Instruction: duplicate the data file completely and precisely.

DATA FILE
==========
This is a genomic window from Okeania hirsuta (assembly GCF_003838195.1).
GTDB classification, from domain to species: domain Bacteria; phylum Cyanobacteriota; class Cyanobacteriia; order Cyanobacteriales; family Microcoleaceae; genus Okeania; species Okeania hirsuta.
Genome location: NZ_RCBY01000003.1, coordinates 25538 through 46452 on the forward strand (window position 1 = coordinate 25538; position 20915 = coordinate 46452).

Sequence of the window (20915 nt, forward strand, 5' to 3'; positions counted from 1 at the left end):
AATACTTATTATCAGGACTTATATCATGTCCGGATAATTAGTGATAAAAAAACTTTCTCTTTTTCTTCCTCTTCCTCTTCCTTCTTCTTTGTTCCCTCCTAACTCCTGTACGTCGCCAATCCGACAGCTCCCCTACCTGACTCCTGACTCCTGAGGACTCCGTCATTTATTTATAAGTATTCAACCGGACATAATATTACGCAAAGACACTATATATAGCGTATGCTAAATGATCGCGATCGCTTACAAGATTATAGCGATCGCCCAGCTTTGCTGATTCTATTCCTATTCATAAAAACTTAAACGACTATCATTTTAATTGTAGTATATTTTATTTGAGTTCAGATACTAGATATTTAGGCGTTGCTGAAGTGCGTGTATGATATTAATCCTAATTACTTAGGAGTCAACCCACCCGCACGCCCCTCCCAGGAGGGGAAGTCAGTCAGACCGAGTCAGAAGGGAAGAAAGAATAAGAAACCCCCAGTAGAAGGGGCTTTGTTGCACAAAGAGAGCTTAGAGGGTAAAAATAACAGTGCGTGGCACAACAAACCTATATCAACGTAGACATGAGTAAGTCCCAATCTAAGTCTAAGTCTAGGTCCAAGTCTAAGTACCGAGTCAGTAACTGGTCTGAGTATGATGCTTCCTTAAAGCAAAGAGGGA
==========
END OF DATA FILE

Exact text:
This is a genomic window from Okeania hirsuta (assembly GCF_003838195.1).
GTDB classification, from domain to species: domain Bacteria; phylum Cyanobacteriota; class Cyanobacteriia; order Cyanobacteriales; family Microcoleaceae; genus Okeania; species Okeania hirsuta.
Genome location: NZ_RCBY01000003.1, coordinates 25538 through 46452 on the forward strand (window position 1 = coordinate 25538; position 20915 = coordinate 46452).

Sequence of the window (20915 nt, forward strand, 5' to 3'; positions counted from 1 at the left end):
AATACTTATTATCAGGACTTATATCATGTCCGGATAATTAGTGATAAAAAAACTTTCTCTTTTTCTTCCTCTTCCTCTTCCTTCTTCTTTGTTCCCTCCTAACTCCTGTACGTCGCCAATCCGACAGCTCCCCTACCTGACTCCTGACTCCTGAGGACTCCGTCATTTATTTATAAGTATTCAACCGGACATAATATTACGCAAAGACACTATATATAGCGTATGCTAAATGATCGCGATCGCTTACAAGATTATAGCGATCGCCCAGCTTTGCTGATTCTATTCCTATTCATAAAAACTTAAACGACTATCATTTTAATTGTAGTATATTTTATTTGAGTTCAGATACTAGATATTTAGGCGTTGCTGAAGTGCGTGTATGATATTAATCCTAATTACTTAGGAGTCAACCCACCCGCACGCCCCTCCCAGGAGGGGAAGTCAGTCAGACCGAGTCAGAAGGGAAGAAAGAATAAGAAACCCCCAGTAGAAGGGGCTTTGTTGCACAAAGAGAGCTTAGAGGGTAAAAATAACAGTGCGTGGCACAACAAACCTATATCAACGTAGACATGAGTAAGTCCCAATCTAAGTCTAAGTCTAGGTCCAAGTCTAAGTACCGAGTCAGTAACTGGTCTGAGTATGATGCTTCCTTAAAGCAAAGAGGGA